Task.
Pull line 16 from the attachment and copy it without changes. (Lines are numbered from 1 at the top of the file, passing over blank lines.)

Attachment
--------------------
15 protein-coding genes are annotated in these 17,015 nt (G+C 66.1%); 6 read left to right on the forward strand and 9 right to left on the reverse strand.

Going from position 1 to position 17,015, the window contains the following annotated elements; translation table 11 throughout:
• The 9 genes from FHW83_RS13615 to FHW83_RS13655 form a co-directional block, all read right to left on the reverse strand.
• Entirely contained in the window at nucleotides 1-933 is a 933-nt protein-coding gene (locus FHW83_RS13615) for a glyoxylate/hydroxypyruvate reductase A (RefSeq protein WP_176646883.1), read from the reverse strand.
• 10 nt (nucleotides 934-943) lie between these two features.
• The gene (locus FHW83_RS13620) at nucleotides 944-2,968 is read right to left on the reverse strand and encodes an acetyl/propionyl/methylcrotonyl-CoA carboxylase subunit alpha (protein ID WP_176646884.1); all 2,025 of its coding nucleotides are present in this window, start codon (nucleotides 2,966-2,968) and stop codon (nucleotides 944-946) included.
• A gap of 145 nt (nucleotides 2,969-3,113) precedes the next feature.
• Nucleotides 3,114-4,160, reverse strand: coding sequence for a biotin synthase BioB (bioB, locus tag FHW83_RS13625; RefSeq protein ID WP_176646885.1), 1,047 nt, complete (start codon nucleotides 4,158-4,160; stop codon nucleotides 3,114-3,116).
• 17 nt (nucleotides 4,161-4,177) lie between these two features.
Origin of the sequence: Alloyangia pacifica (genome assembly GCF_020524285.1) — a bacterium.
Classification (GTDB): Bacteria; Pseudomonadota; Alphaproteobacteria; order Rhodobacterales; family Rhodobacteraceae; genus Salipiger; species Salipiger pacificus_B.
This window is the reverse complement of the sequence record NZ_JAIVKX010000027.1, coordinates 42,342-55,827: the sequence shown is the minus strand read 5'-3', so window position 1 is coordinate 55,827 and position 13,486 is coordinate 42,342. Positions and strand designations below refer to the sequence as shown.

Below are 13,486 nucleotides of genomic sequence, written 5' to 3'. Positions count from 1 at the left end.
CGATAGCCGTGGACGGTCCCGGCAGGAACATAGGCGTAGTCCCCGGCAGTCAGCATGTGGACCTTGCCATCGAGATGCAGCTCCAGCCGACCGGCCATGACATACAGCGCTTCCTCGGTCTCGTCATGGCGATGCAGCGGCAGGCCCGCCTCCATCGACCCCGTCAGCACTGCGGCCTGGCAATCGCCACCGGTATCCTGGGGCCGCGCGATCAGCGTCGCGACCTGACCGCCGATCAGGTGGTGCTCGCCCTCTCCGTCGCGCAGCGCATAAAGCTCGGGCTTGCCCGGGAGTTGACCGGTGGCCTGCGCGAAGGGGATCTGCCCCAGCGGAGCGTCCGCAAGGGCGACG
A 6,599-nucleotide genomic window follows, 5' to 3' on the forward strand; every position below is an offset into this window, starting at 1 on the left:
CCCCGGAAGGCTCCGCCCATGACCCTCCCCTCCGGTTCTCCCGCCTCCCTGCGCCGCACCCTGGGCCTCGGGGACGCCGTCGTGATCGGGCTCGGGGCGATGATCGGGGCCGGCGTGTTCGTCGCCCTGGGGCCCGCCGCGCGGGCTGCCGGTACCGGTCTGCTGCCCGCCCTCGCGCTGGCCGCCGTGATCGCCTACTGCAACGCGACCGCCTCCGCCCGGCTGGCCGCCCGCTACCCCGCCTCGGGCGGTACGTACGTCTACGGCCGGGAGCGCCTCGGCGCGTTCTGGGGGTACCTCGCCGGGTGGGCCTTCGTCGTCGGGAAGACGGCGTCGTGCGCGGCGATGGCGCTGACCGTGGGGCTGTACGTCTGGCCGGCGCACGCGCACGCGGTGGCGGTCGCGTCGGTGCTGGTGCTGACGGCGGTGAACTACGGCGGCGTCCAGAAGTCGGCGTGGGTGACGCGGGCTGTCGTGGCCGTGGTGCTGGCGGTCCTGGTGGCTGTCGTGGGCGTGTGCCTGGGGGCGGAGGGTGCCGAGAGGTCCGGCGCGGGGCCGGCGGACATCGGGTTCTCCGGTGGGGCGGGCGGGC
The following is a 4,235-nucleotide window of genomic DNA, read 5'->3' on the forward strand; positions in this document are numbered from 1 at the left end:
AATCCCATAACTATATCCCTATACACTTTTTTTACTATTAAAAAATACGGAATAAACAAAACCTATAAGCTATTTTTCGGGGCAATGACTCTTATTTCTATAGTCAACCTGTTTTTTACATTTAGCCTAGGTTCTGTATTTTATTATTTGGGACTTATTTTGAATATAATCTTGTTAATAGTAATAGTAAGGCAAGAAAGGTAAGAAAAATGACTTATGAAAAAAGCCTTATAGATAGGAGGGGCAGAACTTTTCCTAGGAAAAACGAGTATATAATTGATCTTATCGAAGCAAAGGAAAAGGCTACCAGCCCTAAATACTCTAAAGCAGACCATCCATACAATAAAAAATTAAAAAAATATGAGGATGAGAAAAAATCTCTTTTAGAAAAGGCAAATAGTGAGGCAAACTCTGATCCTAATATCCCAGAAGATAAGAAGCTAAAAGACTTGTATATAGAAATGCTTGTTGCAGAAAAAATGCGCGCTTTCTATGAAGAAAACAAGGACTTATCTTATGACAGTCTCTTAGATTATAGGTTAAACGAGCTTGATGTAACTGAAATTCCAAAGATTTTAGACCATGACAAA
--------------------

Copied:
CCCCGGAAGGCTCCGCCCATGACCCTCCCCTCCGGTTCTCCCGCCTCCCTGCGCCGCACCCTGGGCCTCGGGGACGCCGTCGTGATCGGGCTCGGGGCGATGATCGGGGCCGGCGTGTTCGTCGCCCTGGGGCCCGCCGCGCGGGCTGCCGGTACCGGTCTGCTGCCCGCCCTCGCGCTGGCCGCCGTGATCGCCTACTGCAACGCGACCGCCTCCGCCCGGCTGGCCGCCCGCTACCCCGCCTCGGGCGGTACGTACGTCTACGGCCGGGAGCGCCTCGGCGCGTTCTGGGGGTACCTCGCCGGGTGGGCCTTCGTCGTCGGGAAGACGGCGTCGTGCGCGGCGATGGCGCTGACCGTGGGGCTGTACGTCTGGCCGGCGCACGCGCACGCGGTGGCGGTCGCGTCGGTGCTGGTGCTGACGGCGGTGAACTACGGCGGCGTCCAGAAGTCGGCGTGGGTGACGCGGGCTGTCGTGGCCGTGGTGCTGGCGGTCCTGGTGGCTGTCGTGGGCGTGTGCCTGGGGGCGGAGGGTGCCGAGAGGTCCGGCGCGGGGCCGGCGGACATCGGGTTCTCCGGTGGGGCGGGCGGGC